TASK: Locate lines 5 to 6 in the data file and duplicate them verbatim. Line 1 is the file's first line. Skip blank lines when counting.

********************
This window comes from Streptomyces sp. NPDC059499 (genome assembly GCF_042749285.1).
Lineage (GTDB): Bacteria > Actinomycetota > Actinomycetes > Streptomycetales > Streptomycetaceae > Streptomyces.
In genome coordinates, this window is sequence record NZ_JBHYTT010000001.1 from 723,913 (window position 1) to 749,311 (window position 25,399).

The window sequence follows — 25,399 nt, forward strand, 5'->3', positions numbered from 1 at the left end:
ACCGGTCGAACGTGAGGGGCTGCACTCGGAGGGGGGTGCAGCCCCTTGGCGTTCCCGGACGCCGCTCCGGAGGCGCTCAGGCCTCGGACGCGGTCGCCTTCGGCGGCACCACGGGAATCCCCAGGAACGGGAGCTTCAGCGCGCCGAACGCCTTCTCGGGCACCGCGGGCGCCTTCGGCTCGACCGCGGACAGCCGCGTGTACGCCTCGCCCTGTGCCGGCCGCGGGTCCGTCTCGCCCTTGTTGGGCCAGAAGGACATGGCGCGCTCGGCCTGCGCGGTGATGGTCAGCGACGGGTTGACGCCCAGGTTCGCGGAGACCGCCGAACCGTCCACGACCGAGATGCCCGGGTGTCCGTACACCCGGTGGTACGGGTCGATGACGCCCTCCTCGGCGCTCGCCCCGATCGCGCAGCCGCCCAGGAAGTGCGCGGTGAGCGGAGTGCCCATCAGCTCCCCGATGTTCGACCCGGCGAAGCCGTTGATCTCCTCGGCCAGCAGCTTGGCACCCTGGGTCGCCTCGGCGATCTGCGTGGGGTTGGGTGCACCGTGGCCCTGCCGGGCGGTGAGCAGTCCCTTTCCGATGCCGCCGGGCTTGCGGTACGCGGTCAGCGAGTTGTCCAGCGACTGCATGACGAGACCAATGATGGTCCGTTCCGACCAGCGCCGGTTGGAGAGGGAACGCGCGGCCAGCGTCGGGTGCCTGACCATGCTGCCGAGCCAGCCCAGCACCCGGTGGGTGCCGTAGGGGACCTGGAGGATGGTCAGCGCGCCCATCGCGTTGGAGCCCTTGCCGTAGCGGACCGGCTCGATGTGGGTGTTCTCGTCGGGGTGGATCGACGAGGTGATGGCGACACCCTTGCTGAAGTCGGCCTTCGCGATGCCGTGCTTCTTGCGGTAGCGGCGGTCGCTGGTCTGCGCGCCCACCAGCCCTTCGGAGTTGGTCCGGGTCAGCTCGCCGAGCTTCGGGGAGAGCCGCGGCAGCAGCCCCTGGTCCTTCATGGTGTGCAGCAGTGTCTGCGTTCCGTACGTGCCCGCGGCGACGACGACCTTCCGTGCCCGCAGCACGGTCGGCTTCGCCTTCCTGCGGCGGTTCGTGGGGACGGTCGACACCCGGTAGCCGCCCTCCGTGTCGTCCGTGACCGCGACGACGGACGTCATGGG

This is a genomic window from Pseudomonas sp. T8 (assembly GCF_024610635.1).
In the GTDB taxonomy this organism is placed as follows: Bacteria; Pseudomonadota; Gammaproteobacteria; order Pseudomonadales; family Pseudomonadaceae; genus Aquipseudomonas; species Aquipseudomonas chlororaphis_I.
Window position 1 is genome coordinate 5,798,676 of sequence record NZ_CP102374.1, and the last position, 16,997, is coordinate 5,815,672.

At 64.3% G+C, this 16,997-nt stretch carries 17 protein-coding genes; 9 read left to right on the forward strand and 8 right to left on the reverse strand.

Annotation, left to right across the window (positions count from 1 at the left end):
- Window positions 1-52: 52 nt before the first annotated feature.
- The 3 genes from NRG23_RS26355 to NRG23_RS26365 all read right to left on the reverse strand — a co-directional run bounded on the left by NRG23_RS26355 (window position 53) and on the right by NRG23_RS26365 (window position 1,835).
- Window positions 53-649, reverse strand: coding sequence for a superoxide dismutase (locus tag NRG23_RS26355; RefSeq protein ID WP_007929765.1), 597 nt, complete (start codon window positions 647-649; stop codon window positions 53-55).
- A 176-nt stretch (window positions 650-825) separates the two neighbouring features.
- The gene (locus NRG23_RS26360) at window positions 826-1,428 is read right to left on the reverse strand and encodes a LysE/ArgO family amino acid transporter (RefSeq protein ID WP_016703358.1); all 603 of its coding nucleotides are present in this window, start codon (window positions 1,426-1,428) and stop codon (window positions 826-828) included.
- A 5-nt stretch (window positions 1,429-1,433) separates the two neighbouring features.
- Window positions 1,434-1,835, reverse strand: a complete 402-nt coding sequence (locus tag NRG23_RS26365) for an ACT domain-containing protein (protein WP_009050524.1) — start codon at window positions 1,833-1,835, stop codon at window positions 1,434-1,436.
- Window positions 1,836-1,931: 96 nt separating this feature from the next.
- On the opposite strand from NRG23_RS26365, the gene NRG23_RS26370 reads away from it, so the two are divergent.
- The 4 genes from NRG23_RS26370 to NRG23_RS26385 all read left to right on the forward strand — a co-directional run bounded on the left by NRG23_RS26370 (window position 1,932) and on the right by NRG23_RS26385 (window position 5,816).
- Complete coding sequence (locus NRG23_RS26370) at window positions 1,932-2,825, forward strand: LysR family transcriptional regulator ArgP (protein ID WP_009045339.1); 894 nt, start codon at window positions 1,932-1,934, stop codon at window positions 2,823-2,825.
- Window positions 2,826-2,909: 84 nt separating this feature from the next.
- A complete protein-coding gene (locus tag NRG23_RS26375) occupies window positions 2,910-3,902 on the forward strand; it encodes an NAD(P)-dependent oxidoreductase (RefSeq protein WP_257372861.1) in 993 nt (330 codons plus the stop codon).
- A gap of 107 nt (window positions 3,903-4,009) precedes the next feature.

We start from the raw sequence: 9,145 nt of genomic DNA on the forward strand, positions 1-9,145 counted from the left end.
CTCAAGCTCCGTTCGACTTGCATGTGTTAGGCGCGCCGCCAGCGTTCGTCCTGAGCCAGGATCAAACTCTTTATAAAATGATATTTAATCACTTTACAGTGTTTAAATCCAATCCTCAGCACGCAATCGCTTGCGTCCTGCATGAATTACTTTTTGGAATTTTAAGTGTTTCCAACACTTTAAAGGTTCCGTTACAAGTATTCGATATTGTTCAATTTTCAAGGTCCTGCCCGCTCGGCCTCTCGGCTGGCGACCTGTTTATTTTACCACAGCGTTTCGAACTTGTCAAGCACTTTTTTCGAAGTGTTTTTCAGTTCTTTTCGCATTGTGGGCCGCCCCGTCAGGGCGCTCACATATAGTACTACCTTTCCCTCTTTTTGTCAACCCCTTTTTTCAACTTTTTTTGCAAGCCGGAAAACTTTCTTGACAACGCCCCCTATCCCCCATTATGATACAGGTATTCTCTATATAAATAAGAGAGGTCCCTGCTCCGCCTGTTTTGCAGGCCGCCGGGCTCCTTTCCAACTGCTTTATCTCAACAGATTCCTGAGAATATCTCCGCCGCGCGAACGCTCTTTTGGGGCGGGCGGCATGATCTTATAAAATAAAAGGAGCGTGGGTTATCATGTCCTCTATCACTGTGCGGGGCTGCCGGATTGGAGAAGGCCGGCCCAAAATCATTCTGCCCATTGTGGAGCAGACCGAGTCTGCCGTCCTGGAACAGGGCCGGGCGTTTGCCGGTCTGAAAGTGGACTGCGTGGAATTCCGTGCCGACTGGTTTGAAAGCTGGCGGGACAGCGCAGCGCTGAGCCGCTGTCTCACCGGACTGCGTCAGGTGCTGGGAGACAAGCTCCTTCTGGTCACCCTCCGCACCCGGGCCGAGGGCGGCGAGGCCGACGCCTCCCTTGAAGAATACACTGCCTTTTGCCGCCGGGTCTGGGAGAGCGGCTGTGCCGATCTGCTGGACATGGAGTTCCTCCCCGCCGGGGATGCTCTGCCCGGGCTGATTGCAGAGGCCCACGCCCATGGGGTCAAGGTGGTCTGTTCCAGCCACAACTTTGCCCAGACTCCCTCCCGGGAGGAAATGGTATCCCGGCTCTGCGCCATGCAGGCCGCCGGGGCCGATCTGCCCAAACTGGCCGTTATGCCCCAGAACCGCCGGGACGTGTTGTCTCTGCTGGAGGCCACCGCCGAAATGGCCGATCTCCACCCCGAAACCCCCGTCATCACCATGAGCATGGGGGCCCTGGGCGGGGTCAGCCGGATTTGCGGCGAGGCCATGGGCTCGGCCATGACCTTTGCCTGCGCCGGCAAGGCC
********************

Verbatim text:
ACCGGTCGAACGTGAGGGGCTGCACTCGGAGGGGGGTGCAGCCCCTTGGCGTTCCCGGACGCCGCTCCGGAGGCGCTCAGGCCTCGGACGCGGTCGCCTTCGGCGGCACCACGGGAATCCCCAGGAACGGGAGCTTCAGCGCGCCGAACGCCTTCTCGGGCACCGCGGGCGCCTTCGGCTCGACCGCGGACAGCCGCGTGTACGCCTCGCCCTGTGCCGGCCGCGGGTCCGTCTCGCCCTTGTTGGGCCAGAAGGACATGGCGCGCTCGGCCTGCGCGGTGATGGTCAGCGACGGGTTGACGCCCAGGTTCGCGGAGACCGCCGAACCGTCCACGACCGAGATGCCCGGGTGTCCGTACACCCGGTGGTACGGGTCGATGACGCCCTCCTCGGCGCTCGCCCCGATCGCGCAGCCGCCCAGGAAGTGCGCGGTGAGCGGAGTGCCCATCAGCTCCCCGATGTTCGACCCGGCGAAGCCGTTGATCTCCTCGGCCAGCAGCTTGGCACCCTGGGTCGCCTCGGCGATCTGCGTGGGGTTGGGTGCACCGTGGCCCTGCCGGGCGGTGAGCAGTCCCTTTCCGATGCCGCCGGGCTTGCGGTACGCGGTCAGCGAGTTGTCCAGCGACTGCATGACGAGACCAATGATGGTCCGTTCCGACCAGCGCCGGTTGGAGAGGGAACGCGCGGCCAGCGTCGGGTGCCTGACCATGCTGCCGAGCCAGCCCAGCACCCGGTGGGTGCCGTAGGGGACCTGGAGGATGGTCAGCGCGCCCATCGCGTTGGAGCCCTTGCCGTAGCGGACCGGCTCGATGTGGGTGTTCTCGTCGGGGTGGATCGACGAGGTGATGGCGACACCCTTGCTGAAGTCGGCCTTCGCGATGCCGTGCTTCTTGCGGTAGCGGCGGTCGCTGGTCTGCGCGCCCACCAGCCCTTCGGAGTTGGTCCGGGTCAGCTCGCCGAGCTTCGGGGAGAGCCGCGGCAGCAGCCCCTGGTCCTTCATGGTGTGCAGCAGTGTCTGCGTTCCGTACGTGCCCGCGGCGACGACGACCTTCCGTGCCCGCAGCACGGTCGGCTTCGCCTTCCTGCGGCGGTTCGTGGGGACGGTCGACACCCGGTAGCCGCCCTCCGTGTCGTCCGTGACCGCGACGACGGACGTCATGGG

This is a genomic window from Pseudomonas sp. T8 (assembly GCF_024610635.1).